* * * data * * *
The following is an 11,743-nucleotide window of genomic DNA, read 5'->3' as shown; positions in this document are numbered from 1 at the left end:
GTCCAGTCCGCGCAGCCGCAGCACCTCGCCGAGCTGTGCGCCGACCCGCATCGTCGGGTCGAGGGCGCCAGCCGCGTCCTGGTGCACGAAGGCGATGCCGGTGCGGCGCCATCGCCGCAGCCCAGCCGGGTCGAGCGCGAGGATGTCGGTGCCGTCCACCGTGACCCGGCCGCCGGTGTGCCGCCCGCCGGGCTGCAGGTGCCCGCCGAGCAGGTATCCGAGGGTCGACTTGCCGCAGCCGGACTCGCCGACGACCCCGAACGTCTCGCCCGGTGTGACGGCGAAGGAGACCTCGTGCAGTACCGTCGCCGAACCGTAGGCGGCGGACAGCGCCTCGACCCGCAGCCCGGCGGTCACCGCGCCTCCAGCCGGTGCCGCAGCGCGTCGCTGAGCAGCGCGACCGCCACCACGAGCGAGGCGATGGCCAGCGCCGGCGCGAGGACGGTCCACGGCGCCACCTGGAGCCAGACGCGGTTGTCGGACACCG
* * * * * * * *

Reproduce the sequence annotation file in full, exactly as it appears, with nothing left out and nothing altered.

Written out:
The following is an 11,743-nucleotide window of genomic DNA, read 5'->3' as shown; positions in this document are numbered from 1 at the left end:
GTCCAGTCCGCGCAGCCGCAGCACCTCGCCGAGCTGTGCGCCGACCCGCATCGTCGGGTCGAGGGCGCCAGCCGCGTCCTGGTGCACGAAGGCGATGCCGGTGCGGCGCCATCGCCGCAGCCCAGCCGGGTCGAGCGCGAGGATGTCGGTGCCGTCCACCGTGACCCGGCCGCCGGTGTGCCGCCCGCCGGGCTGCAGGTGCCCGCCGAGCAGGTATCCGAGGGTCGACTTGCCGCAGCCGGACTCGCCGACGACCCCGAACGTCTCGCCCGGTGTGACGGCGAAGGAGACCTCGTGCAGTACCGTCGCCGAACCGTAGGCGGCGGACAGCGCCTCGACCCGCAGCCCGGCGGTCACCGCGCCTCCAGCCGGTGCCGCAGCGCGTCGCTGAGCAGCGCGACCGCCACCACGAGCGAGGCGATGGCCAGCGCCGGCGCGAGGACGGTCCACGGCGCCACCTGGAGCCAGACGCGGTTGTCGGACACCG